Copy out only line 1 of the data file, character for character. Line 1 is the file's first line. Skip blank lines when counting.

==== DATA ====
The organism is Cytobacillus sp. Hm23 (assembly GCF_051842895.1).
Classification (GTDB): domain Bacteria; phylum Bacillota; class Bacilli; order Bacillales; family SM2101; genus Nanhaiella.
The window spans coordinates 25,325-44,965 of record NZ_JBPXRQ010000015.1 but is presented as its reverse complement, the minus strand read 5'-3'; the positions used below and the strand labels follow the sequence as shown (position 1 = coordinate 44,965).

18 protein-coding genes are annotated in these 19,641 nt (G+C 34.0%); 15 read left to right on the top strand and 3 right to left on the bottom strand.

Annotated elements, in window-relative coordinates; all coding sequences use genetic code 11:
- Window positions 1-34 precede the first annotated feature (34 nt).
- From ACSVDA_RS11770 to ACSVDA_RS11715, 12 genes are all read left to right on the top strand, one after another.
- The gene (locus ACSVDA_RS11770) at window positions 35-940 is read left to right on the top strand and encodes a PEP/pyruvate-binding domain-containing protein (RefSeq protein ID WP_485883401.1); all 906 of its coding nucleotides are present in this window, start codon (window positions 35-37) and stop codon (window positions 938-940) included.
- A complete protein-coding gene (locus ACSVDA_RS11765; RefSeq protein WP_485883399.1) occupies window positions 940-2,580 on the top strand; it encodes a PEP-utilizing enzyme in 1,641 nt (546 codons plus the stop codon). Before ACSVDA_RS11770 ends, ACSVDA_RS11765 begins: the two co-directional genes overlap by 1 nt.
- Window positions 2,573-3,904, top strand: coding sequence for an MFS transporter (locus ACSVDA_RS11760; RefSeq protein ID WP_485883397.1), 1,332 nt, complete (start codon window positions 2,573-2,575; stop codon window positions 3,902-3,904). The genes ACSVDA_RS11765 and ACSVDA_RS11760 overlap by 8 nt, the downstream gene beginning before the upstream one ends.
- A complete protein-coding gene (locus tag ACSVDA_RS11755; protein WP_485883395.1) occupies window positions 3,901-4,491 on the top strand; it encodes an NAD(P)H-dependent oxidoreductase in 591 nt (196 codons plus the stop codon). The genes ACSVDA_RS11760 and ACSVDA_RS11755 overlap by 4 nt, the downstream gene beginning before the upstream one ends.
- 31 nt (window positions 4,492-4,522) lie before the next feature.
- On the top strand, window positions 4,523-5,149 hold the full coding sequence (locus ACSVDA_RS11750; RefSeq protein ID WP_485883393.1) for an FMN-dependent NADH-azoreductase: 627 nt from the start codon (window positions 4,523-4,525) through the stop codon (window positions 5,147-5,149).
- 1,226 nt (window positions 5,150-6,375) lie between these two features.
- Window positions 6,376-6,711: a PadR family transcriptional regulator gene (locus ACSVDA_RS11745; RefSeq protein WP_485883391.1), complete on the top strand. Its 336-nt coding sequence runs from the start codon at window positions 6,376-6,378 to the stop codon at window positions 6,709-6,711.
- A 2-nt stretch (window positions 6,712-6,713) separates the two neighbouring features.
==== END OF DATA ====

The organism is Cytobacillus sp. Hm23 (assembly GCF_051842895.1).